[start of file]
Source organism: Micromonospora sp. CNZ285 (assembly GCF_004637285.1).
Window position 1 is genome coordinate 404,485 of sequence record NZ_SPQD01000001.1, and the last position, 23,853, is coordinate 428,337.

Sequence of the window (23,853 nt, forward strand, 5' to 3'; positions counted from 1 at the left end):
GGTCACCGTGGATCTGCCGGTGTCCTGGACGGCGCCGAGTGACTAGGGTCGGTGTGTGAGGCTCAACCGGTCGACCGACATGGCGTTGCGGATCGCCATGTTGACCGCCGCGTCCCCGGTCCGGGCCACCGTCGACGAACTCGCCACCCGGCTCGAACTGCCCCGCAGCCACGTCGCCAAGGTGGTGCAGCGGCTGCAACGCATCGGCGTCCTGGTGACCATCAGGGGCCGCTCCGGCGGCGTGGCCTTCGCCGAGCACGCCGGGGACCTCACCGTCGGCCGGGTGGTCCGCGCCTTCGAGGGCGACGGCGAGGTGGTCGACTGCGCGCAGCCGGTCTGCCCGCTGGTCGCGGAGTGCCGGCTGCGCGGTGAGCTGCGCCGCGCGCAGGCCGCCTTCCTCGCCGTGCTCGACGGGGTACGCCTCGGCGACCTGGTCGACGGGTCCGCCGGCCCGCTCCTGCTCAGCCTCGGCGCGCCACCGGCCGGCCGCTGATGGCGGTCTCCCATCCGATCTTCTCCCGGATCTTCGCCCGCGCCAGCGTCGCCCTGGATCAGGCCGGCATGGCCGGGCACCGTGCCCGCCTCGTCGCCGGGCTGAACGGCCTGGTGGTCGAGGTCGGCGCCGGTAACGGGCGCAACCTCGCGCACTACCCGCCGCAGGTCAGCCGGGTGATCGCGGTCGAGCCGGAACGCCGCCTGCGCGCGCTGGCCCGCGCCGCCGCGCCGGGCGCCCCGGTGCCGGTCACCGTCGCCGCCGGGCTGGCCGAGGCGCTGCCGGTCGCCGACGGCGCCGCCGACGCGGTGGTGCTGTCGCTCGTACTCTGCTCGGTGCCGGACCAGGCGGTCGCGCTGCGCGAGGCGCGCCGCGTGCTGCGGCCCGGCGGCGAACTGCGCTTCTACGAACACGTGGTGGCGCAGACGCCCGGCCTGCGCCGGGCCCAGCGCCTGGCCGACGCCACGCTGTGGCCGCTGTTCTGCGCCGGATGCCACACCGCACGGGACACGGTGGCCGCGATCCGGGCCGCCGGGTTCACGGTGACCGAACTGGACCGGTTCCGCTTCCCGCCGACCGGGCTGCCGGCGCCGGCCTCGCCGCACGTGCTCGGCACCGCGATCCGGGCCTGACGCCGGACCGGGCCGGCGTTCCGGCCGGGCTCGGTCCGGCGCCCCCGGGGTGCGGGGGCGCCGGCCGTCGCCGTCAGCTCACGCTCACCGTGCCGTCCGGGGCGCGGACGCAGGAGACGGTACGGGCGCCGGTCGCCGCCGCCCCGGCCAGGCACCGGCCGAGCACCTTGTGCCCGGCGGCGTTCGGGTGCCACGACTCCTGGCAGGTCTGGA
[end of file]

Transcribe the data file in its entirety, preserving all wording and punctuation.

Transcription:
Source organism: Micromonospora sp. CNZ285 (assembly GCF_004637285.1).
Window position 1 is genome coordinate 404,485 of sequence record NZ_SPQD01000001.1, and the last position, 23,853, is coordinate 428,337.

Sequence of the window (23,853 nt, forward strand, 5' to 3'; positions counted from 1 at the left end):
GGTCACCGTGGATCTGCCGGTGTCCTGGACGGCGCCGAGTGACTAGGGTCGGTGTGTGAGGCTCAACCGGTCGACCGACATGGCGTTGCGGATCGCCATGTTGACCGCCGCGTCCCCGGTCCGGGCCACCGTCGACGAACTCGCCACCCGGCTCGAACTGCCCCGCAGCCACGTCGCCAAGGTGGTGCAGCGGCTGCAACGCATCGGCGTCCTGGTGACCATCAGGGGCCGCTCCGGCGGCGTGGCCTTCGCCGAGCACGCCGGGGACCTCACCGTCGGCCGGGTGGTCCGCGCCTTCGAGGGCGACGGCGAGGTGGTCGACTGCGCGCAGCCGGTCTGCCCGCTGGTCGCGGAGTGCCGGCTGCGCGGTGAGCTGCGCCGCGCGCAGGCCGCCTTCCTCGCCGTGCTCGACGGGGTACGCCTCGGCGACCTGGTCGACGGGTCCGCCGGCCCGCTCCTGCTCAGCCTCGGCGCGCCACCGGCCGGCCGCTGATGGCGGTCTCCCATCCGATCTTCTCCCGGATCTTCGCCCGCGCCAGCGTCGCCCTGGATCAGGCCGGCATGGCCGGGCACCGTGCCCGCCTCGTCGCCGGGCTGAACGGCCTGGTGGTCGAGGTCGGCGCCGGTAACGGGCGCAACCTCGCGCACTACCCGCCGCAGGTCAGCCGGGTGATCGCGGTCGAGCCGGAACGCCGCCTGCGCGCGCTGGCCCGCGCCGCCGCGCCGGGCGCCCCGGTGCCGGTCACCGTCGCCGCCGGGCTGGCCGAGGCGCTGCCGGTCGCCGACGGCGCCGCCGACGCGGTGGTGCTGTCGCTCGTACTCTGCTCGGTGCCGGACCAGGCGGTCGCGCTGCGCGAGGCGCGCCGCGTGCTGCGGCCCGGCGGCGAACTGCGCTTCTACGAACACGTGGTGGCGCAGACGCCCGGCCTGCGCCGGGCCCAGCGCCTGGCCGACGCCACGCTGTGGCCGCTGTTCTGCGCCGGATGCCACACCGCACGGGACACGGTGGCCGCGATCCGGGCCGCCGGGTTCACGGTGACCGAACTGGACCGGTTCCGCTTCCCGCCGACCGGGCTGCCGGCGCCGGCCTCGCCGCACGTGCTCGGCACCGCGATCCGGGCCTGACGCCGGACCGGGCCGGCGTTCCGGCCGGGCTCGGTCCGGCGCCCCCGGGGTGCGGGGGCGCCGGCCGTCGCCGTCAGCTCACGCTCACCGTGCCGTCCGGGGCGCGGACGCAGGAGACGGTACGGGCGCCGGTCGCCGCCGCCCCGGCCAGGCACCGGCCGAGCACCTTGTGCCCGGCGGCGTTCGGGTGCCACGACTCCTGGCAGGTCTGGA